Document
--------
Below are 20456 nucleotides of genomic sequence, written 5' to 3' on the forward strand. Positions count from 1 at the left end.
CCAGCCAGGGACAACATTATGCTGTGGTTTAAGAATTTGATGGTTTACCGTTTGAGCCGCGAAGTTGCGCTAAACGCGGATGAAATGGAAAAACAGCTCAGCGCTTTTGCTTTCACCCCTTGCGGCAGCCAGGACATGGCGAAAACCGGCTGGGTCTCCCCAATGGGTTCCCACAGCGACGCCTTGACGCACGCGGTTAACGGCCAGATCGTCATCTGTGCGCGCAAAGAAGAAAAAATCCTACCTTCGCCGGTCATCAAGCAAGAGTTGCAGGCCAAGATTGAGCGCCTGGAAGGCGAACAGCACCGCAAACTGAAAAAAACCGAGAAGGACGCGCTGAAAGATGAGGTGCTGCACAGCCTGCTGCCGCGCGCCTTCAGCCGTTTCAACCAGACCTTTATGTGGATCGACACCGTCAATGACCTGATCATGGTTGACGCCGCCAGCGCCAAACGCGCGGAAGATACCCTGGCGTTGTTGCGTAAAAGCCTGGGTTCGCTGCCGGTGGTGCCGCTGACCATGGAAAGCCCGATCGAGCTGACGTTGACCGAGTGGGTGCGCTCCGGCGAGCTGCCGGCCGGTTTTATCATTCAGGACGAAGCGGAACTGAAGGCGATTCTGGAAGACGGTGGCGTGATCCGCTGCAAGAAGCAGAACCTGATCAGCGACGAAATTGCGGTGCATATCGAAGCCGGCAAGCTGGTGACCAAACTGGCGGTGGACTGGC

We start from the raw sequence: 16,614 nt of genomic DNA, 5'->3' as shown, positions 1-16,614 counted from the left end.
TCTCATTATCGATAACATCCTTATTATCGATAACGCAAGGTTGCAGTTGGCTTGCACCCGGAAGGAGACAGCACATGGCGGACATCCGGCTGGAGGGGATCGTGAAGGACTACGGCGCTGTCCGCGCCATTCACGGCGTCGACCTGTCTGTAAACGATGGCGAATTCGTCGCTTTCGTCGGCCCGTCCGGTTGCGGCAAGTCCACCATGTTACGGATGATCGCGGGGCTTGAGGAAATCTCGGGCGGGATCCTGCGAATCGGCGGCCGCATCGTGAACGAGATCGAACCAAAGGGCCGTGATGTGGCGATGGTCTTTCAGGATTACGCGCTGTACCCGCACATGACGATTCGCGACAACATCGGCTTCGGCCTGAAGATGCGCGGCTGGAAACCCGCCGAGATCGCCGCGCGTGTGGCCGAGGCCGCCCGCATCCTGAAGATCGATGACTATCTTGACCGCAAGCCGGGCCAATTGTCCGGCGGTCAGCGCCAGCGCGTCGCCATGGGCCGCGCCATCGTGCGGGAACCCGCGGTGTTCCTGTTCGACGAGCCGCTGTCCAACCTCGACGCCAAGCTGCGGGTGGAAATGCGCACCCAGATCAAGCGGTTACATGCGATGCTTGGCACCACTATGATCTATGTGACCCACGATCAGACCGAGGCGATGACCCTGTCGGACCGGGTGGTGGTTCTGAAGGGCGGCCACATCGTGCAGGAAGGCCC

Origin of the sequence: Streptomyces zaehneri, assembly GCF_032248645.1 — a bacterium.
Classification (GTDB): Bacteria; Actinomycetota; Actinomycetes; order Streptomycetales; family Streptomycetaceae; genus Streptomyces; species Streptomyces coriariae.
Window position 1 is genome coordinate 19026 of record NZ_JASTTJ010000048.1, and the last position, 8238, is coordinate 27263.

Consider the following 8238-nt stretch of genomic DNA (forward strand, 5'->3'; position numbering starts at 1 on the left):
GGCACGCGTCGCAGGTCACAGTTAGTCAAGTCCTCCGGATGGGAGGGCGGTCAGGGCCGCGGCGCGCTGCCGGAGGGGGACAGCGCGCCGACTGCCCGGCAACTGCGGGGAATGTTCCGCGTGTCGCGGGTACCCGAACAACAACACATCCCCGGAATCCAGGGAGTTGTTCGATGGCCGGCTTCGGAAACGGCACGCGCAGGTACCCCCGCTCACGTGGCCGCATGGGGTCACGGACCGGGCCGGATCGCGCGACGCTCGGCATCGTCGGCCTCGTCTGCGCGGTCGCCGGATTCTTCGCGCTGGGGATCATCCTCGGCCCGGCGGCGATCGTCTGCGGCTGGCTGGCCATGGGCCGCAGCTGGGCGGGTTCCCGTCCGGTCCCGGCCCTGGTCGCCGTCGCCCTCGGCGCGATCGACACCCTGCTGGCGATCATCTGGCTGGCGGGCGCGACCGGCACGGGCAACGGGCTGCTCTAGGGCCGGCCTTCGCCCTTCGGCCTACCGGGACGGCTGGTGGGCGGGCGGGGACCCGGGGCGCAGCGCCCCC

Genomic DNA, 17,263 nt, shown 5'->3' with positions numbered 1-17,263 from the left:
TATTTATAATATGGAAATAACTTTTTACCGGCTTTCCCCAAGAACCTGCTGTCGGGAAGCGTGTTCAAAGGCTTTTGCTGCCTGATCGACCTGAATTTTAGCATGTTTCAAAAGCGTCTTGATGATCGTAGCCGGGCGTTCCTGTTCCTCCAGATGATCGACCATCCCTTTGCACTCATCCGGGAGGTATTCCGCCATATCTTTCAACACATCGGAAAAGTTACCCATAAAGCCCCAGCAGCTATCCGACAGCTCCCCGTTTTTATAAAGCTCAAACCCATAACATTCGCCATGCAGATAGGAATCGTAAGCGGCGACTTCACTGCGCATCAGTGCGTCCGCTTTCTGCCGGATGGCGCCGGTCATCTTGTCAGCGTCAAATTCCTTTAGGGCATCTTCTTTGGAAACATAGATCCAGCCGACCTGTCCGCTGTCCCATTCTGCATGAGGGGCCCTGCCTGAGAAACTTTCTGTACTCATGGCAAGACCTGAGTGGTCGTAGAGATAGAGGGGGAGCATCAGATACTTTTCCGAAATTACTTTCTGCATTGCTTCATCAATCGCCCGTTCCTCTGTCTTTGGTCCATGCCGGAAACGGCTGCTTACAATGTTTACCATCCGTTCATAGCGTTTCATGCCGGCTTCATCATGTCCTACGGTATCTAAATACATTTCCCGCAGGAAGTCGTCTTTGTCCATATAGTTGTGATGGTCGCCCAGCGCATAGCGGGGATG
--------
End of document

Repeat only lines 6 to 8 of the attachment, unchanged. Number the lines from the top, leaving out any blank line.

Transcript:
Classification (GTDB): Bacteria; Actinomycetota; Actinomycetes; order Streptomycetales; family Streptomycetaceae; genus Streptomyces; species Streptomyces coriariae.
Window position 1 is genome coordinate 19026 of record NZ_JASTTJ010000048.1, and the last position, 8238, is coordinate 27263.

Consider the following 8238-nt stretch of genomic DNA (forward strand, 5'->3'; position numbering starts at 1 on the left):